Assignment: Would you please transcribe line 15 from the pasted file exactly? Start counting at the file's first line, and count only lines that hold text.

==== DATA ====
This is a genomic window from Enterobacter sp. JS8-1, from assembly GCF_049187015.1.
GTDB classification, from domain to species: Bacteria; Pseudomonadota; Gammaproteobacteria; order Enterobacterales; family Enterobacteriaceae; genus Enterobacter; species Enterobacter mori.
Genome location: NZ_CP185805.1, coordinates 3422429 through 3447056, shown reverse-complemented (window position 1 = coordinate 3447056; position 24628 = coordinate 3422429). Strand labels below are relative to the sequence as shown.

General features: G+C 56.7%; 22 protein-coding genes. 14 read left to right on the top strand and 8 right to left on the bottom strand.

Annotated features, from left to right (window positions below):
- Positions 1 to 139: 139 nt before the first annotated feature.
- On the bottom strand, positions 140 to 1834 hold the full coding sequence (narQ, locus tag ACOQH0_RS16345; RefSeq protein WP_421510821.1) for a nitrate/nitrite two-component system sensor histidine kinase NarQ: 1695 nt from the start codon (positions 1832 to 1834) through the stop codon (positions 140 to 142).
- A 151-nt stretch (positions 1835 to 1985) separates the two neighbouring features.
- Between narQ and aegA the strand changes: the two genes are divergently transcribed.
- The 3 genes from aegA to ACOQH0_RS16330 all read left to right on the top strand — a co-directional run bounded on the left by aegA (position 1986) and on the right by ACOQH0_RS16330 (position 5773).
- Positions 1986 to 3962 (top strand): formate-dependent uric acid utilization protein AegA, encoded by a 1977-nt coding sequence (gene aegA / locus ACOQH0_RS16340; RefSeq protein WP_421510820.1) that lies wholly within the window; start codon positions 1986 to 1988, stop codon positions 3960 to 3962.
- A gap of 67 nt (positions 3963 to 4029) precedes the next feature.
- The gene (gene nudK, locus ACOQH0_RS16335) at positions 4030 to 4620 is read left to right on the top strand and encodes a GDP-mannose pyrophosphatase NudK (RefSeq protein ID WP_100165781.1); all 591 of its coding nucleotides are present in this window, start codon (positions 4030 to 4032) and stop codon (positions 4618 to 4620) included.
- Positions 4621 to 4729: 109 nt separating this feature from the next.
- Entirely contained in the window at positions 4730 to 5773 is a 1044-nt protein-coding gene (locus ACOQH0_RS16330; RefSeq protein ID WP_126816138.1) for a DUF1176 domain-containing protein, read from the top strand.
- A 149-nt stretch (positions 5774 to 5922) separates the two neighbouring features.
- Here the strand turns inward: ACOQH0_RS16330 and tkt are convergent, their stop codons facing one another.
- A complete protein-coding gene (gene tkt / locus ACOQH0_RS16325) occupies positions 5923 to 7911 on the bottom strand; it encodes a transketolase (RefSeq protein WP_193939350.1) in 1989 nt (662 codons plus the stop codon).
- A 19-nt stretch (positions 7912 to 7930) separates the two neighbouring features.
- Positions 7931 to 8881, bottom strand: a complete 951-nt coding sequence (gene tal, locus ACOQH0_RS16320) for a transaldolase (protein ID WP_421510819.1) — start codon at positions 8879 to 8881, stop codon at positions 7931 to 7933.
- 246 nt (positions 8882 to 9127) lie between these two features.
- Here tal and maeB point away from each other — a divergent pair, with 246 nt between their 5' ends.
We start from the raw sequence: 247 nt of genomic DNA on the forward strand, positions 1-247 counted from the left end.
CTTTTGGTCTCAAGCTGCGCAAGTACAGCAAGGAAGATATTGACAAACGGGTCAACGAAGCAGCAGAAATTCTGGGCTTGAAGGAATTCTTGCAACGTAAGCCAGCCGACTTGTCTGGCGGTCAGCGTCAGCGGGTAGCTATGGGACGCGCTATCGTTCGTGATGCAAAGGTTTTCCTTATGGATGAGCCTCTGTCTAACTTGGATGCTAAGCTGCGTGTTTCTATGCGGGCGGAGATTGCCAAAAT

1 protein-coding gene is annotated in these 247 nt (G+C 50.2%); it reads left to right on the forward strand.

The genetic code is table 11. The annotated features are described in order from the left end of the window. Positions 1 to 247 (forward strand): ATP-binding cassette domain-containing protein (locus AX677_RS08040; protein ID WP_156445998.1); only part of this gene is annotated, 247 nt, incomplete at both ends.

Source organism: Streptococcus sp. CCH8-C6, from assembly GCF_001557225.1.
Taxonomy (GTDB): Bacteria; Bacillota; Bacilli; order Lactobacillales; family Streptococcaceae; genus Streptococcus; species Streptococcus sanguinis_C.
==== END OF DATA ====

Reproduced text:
- Entirely contained in the window at positions 4730 to 5773 is a 1044-nt protein-coding gene (locus ACOQH0_RS16330; RefSeq protein ID WP_126816138.1) for a DUF1176 domain-containing protein, read from the top strand.